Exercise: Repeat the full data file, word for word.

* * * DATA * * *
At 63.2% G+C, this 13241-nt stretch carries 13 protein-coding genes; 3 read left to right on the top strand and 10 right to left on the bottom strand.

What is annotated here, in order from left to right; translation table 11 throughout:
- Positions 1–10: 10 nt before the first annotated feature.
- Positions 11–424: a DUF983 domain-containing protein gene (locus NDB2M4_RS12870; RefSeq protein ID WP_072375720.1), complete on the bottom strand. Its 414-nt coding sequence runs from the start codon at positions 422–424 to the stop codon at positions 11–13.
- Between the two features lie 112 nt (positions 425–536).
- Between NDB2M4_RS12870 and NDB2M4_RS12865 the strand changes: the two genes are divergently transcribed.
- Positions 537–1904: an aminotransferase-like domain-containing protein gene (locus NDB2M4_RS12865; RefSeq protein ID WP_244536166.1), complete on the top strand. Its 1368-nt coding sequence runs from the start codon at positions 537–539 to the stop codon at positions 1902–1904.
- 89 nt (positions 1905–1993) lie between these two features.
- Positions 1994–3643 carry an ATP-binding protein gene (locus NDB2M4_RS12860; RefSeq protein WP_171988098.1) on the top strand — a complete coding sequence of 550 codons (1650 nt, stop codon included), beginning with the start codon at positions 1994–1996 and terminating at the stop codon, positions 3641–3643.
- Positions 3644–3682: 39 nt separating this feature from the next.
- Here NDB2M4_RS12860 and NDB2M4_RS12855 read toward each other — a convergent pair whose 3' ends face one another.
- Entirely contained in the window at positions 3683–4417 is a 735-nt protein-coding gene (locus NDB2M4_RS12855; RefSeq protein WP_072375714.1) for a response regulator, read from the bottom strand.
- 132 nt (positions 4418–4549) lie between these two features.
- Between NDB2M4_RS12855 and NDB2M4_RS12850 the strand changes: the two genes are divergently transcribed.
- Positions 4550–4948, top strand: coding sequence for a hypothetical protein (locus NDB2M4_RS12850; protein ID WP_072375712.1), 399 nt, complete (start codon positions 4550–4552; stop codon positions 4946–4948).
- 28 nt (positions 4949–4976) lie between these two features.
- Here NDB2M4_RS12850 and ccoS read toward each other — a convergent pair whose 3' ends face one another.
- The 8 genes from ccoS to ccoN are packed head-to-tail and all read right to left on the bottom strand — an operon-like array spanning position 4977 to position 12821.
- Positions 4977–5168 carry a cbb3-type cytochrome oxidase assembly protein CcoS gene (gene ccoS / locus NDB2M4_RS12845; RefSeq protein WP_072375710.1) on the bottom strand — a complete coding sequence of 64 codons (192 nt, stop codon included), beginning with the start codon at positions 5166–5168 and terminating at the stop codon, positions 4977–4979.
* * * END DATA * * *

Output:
At 63.2% G+C, this 13241-nt stretch carries 13 protein-coding genes; 3 read left to right on the top strand and 10 right to left on the bottom strand.

What is annotated here, in order from left to right; translation table 11 throughout:
- Positions 1–10: 10 nt before the first annotated feature.
- Positions 11–424: a DUF983 domain-containing protein gene (locus NDB2M4_RS12870; RefSeq protein ID WP_072375720.1), complete on the bottom strand. Its 414-nt coding sequence runs from the start codon at positions 422–424 to the stop codon at positions 11–13.
- Between the two features lie 112 nt (positions 425–536).
- Between NDB2M4_RS12870 and NDB2M4_RS12865 the strand changes: the two genes are divergently transcribed.
- Positions 537–1904: an aminotransferase-like domain-containing protein gene (locus NDB2M4_RS12865; RefSeq protein ID WP_244536166.1), complete on the top strand. Its 1368-nt coding sequence runs from the start codon at positions 537–539 to the stop codon at positions 1902–1904.
- 89 nt (positions 1905–1993) lie between these two features.
- Positions 1994–3643 carry an ATP-binding protein gene (locus NDB2M4_RS12860; RefSeq protein WP_171988098.1) on the top strand — a complete coding sequence of 550 codons (1650 nt, stop codon included), beginning with the start codon at positions 1994–1996 and terminating at the stop codon, positions 3641–3643.
- Positions 3644–3682: 39 nt separating this feature from the next.
- Here NDB2M4_RS12860 and NDB2M4_RS12855 read toward each other — a convergent pair whose 3' ends face one another.
- Entirely contained in the window at positions 3683–4417 is a 735-nt protein-coding gene (locus NDB2M4_RS12855; RefSeq protein WP_072375714.1) for a response regulator, read from the bottom strand.
- 132 nt (positions 4418–4549) lie between these two features.
- Between NDB2M4_RS12855 and NDB2M4_RS12850 the strand changes: the two genes are divergently transcribed.
- Positions 4550–4948, top strand: coding sequence for a hypothetical protein (locus NDB2M4_RS12850; protein ID WP_072375712.1), 399 nt, complete (start codon positions 4550–4552; stop codon positions 4946–4948).
- 28 nt (positions 4949–4976) lie between these two features.
- Here NDB2M4_RS12850 and ccoS read toward each other — a convergent pair whose 3' ends face one another.
- The 8 genes from ccoS to ccoN are packed head-to-tail and all read right to left on the bottom strand — an operon-like array spanning position 4977 to position 12821.
- Positions 4977–5168 carry a cbb3-type cytochrome oxidase assembly protein CcoS gene (gene ccoS / locus NDB2M4_RS12845; RefSeq protein WP_072375710.1) on the bottom strand — a complete coding sequence of 64 codons (192 nt, stop codon included), beginning with the start codon at positions 5166–5168 and terminating at the stop codon, positions 4977–4979.